Moving to a new home can be just as stressful on the family pet as it is on you. Below are some tips to keep your pet happy and safe when moving. They include pre-move preparation as well as tips for moving day and arriving at your new home. In addition, please be sure to review specific Pet Travel Tips for the Car and Pet Travel Tips for Flying.
- Pet Laws and Regulations
Become familiar with the state/province leash laws, pet ordinances, and pet licensing requirements. For state/province laws, contact the State Department of Agriculture or State Veterinarian's office. For local ordinances, contact the City Clerks' office, local humane organization, or animal control facility in the area in which you'll be relocating. If you are planning to rent a house or apartment, be sure to carefully review the lease to ensure that pets are allowed before you move in.
- Vet Consult + New Vet
Talk to your veterinarian about traveling with a pet who doesn't like to travel. They can recommend behavior modification tactics or medication that might lessen the stress of travel. Depending on your new address, your pet may also need additional vaccinations, medications, and health certificates. In addition, be sure to get a digital copy of all your pet's medical records for your pet's new vet. You'll also want to do some due diligence in advance to find potential veterinarians in your new town.
- New Identification Tag & Microchip Update
Get a new pet ID tag that includes your pet's name, your name, new address and cell phone number. An up-to-date ID tag is a lost pet's ticket home. In addition, be sure to update your pet's microchip information to reflect your new address.
- Maintain Normal Routinee
Pack over a period of time and try to maintain your pet's normal routine. Advance planning will make your move less stressful.
- Pet Restraint for Car Travel
Have a plan for how you're going to properly secure your pet in your vehicle. This is a crucial element of pet travel that is not taken seriously enough. The reality is that hundreds of pets are injured or even killed each year because they are allowed free reign in cars, trucks, RVs, and SUVs. Even more real is the toll in human life and property damage caused when an "enthusiastic" animal distracts a driver, leading to an accident. Vehicle pet barriers, pet seat belts, pet car seats, and pet travel crates are all excellent ways to keep your pet (and you) safe when traveling in your vehicle. It's important to familiarize your pet with the vehicle restraint of choice weeks or months before traveling so that they are comfortable. See more Pet Travel Tips for the Car.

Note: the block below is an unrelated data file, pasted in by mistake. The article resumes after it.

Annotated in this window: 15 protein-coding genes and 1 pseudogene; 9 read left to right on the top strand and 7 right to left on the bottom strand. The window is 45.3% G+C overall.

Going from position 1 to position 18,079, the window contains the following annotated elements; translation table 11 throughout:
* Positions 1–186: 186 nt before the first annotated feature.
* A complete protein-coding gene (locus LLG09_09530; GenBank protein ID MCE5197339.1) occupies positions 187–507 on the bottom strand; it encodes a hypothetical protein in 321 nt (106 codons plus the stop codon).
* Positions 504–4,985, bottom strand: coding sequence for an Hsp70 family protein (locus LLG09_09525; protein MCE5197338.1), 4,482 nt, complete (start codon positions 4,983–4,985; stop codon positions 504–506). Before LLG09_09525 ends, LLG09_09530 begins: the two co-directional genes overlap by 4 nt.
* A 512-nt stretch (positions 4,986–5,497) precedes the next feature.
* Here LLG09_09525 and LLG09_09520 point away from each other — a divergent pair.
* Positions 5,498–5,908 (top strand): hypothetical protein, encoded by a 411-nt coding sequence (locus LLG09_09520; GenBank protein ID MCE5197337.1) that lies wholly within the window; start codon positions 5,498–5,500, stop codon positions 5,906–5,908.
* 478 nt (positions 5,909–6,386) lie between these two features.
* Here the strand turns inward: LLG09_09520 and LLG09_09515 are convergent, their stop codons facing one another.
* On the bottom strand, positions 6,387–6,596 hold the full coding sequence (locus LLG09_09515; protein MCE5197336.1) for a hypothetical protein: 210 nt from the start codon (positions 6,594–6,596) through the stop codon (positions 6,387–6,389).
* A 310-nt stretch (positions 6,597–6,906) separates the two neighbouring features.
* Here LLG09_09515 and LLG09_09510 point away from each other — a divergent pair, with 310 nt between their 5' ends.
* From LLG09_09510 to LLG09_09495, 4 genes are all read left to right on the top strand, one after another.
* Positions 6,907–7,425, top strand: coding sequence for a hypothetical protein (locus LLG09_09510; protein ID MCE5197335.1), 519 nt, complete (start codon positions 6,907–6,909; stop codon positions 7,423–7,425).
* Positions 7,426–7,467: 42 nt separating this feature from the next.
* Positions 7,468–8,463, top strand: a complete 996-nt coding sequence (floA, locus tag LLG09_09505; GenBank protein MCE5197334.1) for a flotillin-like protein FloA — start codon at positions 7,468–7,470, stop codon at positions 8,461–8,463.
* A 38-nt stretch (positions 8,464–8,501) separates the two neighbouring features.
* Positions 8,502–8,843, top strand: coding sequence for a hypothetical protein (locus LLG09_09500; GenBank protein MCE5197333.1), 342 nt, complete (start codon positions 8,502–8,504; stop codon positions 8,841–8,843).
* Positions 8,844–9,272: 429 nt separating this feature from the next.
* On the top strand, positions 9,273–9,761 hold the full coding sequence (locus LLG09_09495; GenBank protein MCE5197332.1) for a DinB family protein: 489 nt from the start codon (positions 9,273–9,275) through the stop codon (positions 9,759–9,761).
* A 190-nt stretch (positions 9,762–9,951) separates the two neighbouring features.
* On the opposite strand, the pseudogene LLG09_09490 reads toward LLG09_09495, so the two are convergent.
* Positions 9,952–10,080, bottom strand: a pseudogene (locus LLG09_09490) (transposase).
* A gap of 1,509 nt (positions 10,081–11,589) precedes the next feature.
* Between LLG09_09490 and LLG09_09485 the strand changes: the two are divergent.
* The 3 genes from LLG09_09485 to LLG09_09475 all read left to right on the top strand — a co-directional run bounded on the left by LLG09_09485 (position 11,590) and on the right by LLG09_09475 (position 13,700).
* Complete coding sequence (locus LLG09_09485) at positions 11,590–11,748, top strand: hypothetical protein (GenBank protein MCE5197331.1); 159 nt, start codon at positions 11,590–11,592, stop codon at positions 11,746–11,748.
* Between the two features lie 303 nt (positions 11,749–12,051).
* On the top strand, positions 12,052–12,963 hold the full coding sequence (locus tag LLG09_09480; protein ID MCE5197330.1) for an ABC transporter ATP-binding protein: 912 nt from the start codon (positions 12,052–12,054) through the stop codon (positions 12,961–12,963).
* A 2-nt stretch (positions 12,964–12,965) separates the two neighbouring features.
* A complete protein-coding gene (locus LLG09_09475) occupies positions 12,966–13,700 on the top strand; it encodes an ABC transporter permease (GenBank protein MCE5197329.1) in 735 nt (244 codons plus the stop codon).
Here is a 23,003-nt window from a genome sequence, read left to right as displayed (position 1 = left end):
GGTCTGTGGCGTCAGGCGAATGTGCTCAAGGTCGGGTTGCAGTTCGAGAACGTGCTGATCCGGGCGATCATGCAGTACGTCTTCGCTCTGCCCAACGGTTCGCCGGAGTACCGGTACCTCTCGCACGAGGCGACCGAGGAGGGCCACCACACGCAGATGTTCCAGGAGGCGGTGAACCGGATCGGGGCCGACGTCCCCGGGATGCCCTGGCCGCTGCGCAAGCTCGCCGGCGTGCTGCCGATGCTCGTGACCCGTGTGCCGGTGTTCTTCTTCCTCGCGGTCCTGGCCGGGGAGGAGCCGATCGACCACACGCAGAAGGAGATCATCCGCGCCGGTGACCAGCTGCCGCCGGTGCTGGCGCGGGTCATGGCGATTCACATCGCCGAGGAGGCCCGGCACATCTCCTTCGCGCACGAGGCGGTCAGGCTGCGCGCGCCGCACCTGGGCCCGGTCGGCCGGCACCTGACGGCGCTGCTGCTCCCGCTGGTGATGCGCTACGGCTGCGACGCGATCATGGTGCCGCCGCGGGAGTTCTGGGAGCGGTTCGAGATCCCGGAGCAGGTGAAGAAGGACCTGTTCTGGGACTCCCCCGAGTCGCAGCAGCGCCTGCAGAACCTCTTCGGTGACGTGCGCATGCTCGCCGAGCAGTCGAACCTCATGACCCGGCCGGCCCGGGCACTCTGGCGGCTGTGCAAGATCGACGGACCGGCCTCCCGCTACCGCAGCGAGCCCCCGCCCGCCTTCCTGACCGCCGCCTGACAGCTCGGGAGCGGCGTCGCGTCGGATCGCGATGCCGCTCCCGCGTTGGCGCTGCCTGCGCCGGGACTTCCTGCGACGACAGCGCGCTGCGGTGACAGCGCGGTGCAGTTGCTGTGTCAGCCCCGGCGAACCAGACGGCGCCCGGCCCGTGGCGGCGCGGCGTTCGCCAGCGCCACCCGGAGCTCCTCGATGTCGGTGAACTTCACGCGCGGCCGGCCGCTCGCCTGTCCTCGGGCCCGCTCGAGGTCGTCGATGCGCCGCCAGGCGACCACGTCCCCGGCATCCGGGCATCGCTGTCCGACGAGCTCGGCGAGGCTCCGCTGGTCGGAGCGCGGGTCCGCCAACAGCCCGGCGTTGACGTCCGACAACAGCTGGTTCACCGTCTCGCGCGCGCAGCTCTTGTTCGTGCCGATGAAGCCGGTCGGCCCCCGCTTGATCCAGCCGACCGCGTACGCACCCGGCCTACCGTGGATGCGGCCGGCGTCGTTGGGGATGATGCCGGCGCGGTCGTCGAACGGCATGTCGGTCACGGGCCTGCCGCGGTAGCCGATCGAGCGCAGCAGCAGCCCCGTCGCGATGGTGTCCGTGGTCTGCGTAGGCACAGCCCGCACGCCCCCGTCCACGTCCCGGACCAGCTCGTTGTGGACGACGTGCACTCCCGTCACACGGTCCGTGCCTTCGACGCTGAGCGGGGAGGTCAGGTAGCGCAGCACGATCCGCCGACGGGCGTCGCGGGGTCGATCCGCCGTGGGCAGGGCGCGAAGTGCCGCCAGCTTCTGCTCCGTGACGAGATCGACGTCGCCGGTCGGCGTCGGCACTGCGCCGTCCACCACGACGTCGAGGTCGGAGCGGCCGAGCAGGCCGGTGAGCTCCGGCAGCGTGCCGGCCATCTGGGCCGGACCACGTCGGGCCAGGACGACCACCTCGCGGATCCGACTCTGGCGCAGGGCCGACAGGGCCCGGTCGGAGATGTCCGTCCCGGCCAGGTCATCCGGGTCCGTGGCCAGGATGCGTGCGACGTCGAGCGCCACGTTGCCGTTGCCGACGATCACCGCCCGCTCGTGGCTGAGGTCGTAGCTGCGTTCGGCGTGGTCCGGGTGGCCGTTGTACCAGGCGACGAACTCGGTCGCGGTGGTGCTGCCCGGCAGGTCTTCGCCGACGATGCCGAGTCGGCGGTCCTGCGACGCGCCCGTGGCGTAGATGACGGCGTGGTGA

- Secure Pet-Friendly Accommodations in Advance
If your move is such that you'll need to make overnight stops along the way, be sure to secure these accommodations before you hit the road. Pet policies do change some times without notice and accommodations may be limited so it's recommended that you book a pet friendly hotel in advance. If you need assistance mapping out pet-friendly accommodations along your travel route, we offer a free service to help you do that. Just ping us at email@example.com.
- Plan Ahead for Air Travel
Check with your veterinarian and the airline if your pet will be flying. Visit our Airline Pet Policies page to familiarize yourself with the rules specific to the airline you are flying. For more on safe air travel, see Pet Travel Tips for Flying.
- Keep Your Pet Secure
Place your pet in a safe, quiet place, such as the bathroom or pet carrier on moving day so that he or she cannot escape. If you place your pet in a room, place a large sign on the door that says "Do Not Enter." Containing your pet in a pet carrier on moving day will keep them safely confined as well. Gradually get them used to the carrier ahead of time by having your pet spend time in it prior to moving day.
Another option is to have your pet stay at a friend's house or their favorite doggy day care on moving day.
- Check on them Regularly
Check on your pet throughout the day. Be sure to maintain their regular feeding, walking, and potty break schedule.
Your New Home
- Prepare Your New Home
Pets love familiar surroundings so be sure to take with you all the familiar and necessary things your pet will need from day one in your new home.
- Keep them Leashed
Even pets that are excellent under voice control can be easily distracted in a new environment. Therefore, make sure that your pet is leashed when not in the house or yard until they become comfortable with their new surroundings.
- Secure Pet During Move-In
It would be ideal to have your belongings moved in to your new home before your pet arrives, however, this isn't always realistic. If this not doable, follow the same procedures employed on move-out day - Place your pet in a safe, quiet place, such as the bathroom or pet carrier on moving day so that he or she cannot escape. If you place your pet in a room, place a large sign on the door that says "Do Not Enter." Containing your pet in a pet carrier on moving day will keep them safely confined as well. And again, be sure to maintain their regular feeding, walking, and potty break schedule.
- Pet Photo
Have a recent photo of your pet on hand in the unfortunate event that your pet runs off while moving into your new home.
Need help? We're here for you. Contact us at firstname.lastname@example.org or 919-249-PETS (7387).